During Johnson Sirleaf’s first administration, Liberia renewed ties with multilateral agencies such as the African Development Bank (ADB), the Economic Community of West African States (ECOWAS), the World Bank and the International Monetary Fund (IMF). It also restored relations with nations that would become leading bilateral donors such as the United States, China, and England. Liberia implemented a two-year Interim Poverty Reduction Strategy and a three-year medium term Poverty Reduction Strategy. It reconfigured the Armed Forces of Liberia (AFL) and Liberia National Police (LNP) in its security sector reform under the aegis of donor partners such as the UN and US. Liberia expanded its national cash-based budget from US$80 million to the current US$516 million, and generated a growth rate of upwards of 6%. The country also secured debt cancellation of US$4.9 billion and qualified for the Heavily Indebted Poor Countries Initiative (HIPC). Concession agreements in Liberia’s traditional productive sectors—iron ore, rubber, timber—as well as in oil palm and crude oil were signed, generating a post-war investment portfolio of US$19 billion. Fiscal and administrative decentralization was pursued vigorously to devolve power to the country’s 15 sub-political divisions, with claims made that Liberia’s diasporas should constitute a deterritorialized “16th county.” Schools have been rebuilt, health facilities restored, and key infrastructure such as feeder roads have been renovated to pre-war status.

It is particularly worth noting that many of the custodians of political, economic and social reconstruction have been members of Liberia’s diasporas: Antoinette Sayeh, former Finance Minister, led the country’s preparation for HIPC status and the first Poverty Reduction Strategy; Olubanke King-Akerele and Toga Gayewea McIntosh, formerly of the Foreign Affairs Ministry, continued to court multi-lateral and bilateral economic and political arrangements that would transform Liberia’s international standing as a ‘pariah nation;’ and Justice Ministers Philip Banks and Christiana Tah led the judicial reform agenda. It is rumored that many high-level political appointees hold foreign passports, though Liberia’s Aliens and Nationality Law is very clear about the automatic revocation of citizenship status upon naturalization elsewhere (Sieh, 2012). The fact that President Ellen Johnson Sirleaf has been the only African head of state to publicly welcome AFRICOM is indicative of her transnational loyalties to the United States that some argue was born out of her experiences in the high-powered walls of institutions such as the World Bank and the United Nations. During her many trips abroad, the President has held meetings with diaspora constituencies from Accra, Ghana, to Freetown, Sierra Leone, from Washington, D.C., to Minneapolis, Minnesota, from Oslo, Norway, to London, England, imploring Liberians in these population centers to re-engage with the country.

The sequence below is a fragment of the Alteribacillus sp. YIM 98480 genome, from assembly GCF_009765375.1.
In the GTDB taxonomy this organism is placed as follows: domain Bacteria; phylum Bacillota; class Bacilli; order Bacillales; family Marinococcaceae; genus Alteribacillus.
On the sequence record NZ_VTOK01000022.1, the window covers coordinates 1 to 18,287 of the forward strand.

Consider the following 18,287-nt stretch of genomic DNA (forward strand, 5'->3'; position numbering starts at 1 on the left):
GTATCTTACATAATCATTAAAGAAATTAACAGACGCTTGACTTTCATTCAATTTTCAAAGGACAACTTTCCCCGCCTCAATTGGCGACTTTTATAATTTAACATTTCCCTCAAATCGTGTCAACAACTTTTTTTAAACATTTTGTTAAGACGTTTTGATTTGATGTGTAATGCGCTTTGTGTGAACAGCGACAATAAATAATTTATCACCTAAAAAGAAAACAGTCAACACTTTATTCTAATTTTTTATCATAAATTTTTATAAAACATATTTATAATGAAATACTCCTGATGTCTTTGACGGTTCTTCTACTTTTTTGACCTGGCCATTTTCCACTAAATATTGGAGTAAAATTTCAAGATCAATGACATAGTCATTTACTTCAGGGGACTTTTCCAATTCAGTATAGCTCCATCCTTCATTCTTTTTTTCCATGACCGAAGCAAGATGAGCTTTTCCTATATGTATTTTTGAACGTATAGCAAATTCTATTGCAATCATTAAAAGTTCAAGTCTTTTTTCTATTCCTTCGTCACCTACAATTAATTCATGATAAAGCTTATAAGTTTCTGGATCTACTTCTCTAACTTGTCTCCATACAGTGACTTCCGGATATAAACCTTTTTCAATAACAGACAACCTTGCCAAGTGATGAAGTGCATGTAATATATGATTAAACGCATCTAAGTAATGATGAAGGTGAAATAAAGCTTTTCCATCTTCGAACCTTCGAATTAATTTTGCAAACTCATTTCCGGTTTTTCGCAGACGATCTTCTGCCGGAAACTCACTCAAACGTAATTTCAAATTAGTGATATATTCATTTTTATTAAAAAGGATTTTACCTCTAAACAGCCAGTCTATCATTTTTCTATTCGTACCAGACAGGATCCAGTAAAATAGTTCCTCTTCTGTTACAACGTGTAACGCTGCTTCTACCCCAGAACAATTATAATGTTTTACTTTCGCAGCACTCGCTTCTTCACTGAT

Despite public relations campaigns and the forecasts of transformation, most of Johnson-Sirleaf’s first-term development milestones have been mired by challenges and critiques, one of which is the overemphasis on state-building at the expense of nation-building. Lack of administrative, financial, and technical capacity as well as rampant corruption have also been listed as impediments to sustainable growth with development. Diaspora returnees have been at the center of these debates, often perceived by the government and international donors as the panacea to capacity deficiencies while simultaneously viewed by homeland Liberians as the incubators of corruption with impunity. On January 16, 2012, Johnson Sirleaf was inaugurated for a second six-year term after heavily contested elections in which a 10-year residency clause threatened to disqualify leading diasporic contenders including Johnson Sirleaf herself.[4] Her inauguration has indicated that a new wave of migration to Liberia will likely follow.

Given Liberia’s aims of reaching middle-income status in a second-term development agenda, heightened debates surrounding the proposed dual citizenship bill introduced in 2008 have renewed discussions about the role of diasporas in post conflict reconstruction and development. In March 2012, the President of Liberia submitted to the Legislature for ratification an Act establishing a Constitution Review Commission, which, if passed, will enable the Commission to review the country’s citizenship laws, among other provisions in the Constitution. Furthermore, a Liberia Rising 2030 Steering Committee appointed in February 2012 was tasked with consulting Liberians in the country’s 15 sub-political divisions, with five consultations held with diasporas in West Africa, Europe, and North America. This is a clear indication that diasporas could represent not only a third ‘post-conflict reconstruction space’ for Liberia, but also the country’s ‘16th county.’